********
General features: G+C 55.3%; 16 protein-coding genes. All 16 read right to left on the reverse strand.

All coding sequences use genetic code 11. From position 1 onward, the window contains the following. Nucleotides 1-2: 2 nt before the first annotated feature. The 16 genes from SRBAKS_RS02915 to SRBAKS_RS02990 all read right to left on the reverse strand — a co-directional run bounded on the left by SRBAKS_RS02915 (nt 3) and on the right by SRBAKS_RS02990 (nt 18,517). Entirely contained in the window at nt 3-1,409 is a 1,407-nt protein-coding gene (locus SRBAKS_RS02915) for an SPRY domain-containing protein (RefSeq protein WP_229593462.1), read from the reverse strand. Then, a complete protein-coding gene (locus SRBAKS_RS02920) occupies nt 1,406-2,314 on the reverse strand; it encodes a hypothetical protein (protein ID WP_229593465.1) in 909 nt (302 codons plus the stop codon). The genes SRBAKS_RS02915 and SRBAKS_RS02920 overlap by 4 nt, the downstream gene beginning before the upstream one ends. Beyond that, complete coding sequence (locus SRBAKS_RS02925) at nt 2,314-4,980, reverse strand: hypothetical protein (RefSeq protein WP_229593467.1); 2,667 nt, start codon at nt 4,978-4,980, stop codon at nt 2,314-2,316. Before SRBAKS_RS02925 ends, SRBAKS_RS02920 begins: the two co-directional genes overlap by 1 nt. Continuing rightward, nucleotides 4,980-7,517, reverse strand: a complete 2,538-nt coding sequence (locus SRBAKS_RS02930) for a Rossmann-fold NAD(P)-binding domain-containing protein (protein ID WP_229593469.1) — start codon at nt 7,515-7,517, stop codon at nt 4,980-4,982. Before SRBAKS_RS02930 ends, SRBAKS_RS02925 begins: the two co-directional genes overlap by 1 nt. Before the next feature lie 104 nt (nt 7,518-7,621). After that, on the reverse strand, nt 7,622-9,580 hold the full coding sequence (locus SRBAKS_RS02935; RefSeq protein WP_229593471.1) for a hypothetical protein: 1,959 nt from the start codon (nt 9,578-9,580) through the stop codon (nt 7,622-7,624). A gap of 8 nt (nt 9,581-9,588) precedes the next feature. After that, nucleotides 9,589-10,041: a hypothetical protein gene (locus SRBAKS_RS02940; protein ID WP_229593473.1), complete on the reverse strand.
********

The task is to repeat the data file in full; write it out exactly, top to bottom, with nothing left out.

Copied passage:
General features: G+C 55.3%; 16 protein-coding genes. All 16 read right to left on the reverse strand.

All coding sequences use genetic code 11. From position 1 onward, the window contains the following. Nucleotides 1-2: 2 nt before the first annotated feature. The 16 genes from SRBAKS_RS02915 to SRBAKS_RS02990 all read right to left on the reverse strand — a co-directional run bounded on the left by SRBAKS_RS02915 (nt 3) and on the right by SRBAKS_RS02990 (nt 18,517). Entirely contained in the window at nt 3-1,409 is a 1,407-nt protein-coding gene (locus SRBAKS_RS02915) for an SPRY domain-containing protein (RefSeq protein WP_229593462.1), read from the reverse strand. Then, a complete protein-coding gene (locus SRBAKS_RS02920) occupies nt 1,406-2,314 on the reverse strand; it encodes a hypothetical protein (protein ID WP_229593465.1) in 909 nt (302 codons plus the stop codon). The genes SRBAKS_RS02915 and SRBAKS_RS02920 overlap by 4 nt, the downstream gene beginning before the upstream one ends. Beyond that, complete coding sequence (locus SRBAKS_RS02925) at nt 2,314-4,980, reverse strand: hypothetical protein (RefSeq protein WP_229593467.1); 2,667 nt, start codon at nt 4,978-4,980, stop codon at nt 2,314-2,316. Before SRBAKS_RS02925 ends, SRBAKS_RS02920 begins: the two co-directional genes overlap by 1 nt. Continuing rightward, nucleotides 4,980-7,517, reverse strand: a complete 2,538-nt coding sequence (locus SRBAKS_RS02930) for a Rossmann-fold NAD(P)-binding domain-containing protein (protein ID WP_229593469.1) — start codon at nt 7,515-7,517, stop codon at nt 4,980-4,982. Before SRBAKS_RS02930 ends, SRBAKS_RS02925 begins: the two co-directional genes overlap by 1 nt. Before the next feature lie 104 nt (nt 7,518-7,621). After that, on the reverse strand, nt 7,622-9,580 hold the full coding sequence (locus SRBAKS_RS02935; RefSeq protein WP_229593471.1) for a hypothetical protein: 1,959 nt from the start codon (nt 9,578-9,580) through the stop codon (nt 7,622-7,624). A gap of 8 nt (nt 9,581-9,588) precedes the next feature. After that, nucleotides 9,589-10,041: a hypothetical protein gene (locus SRBAKS_RS02940; protein ID WP_229593473.1), complete on the reverse strand.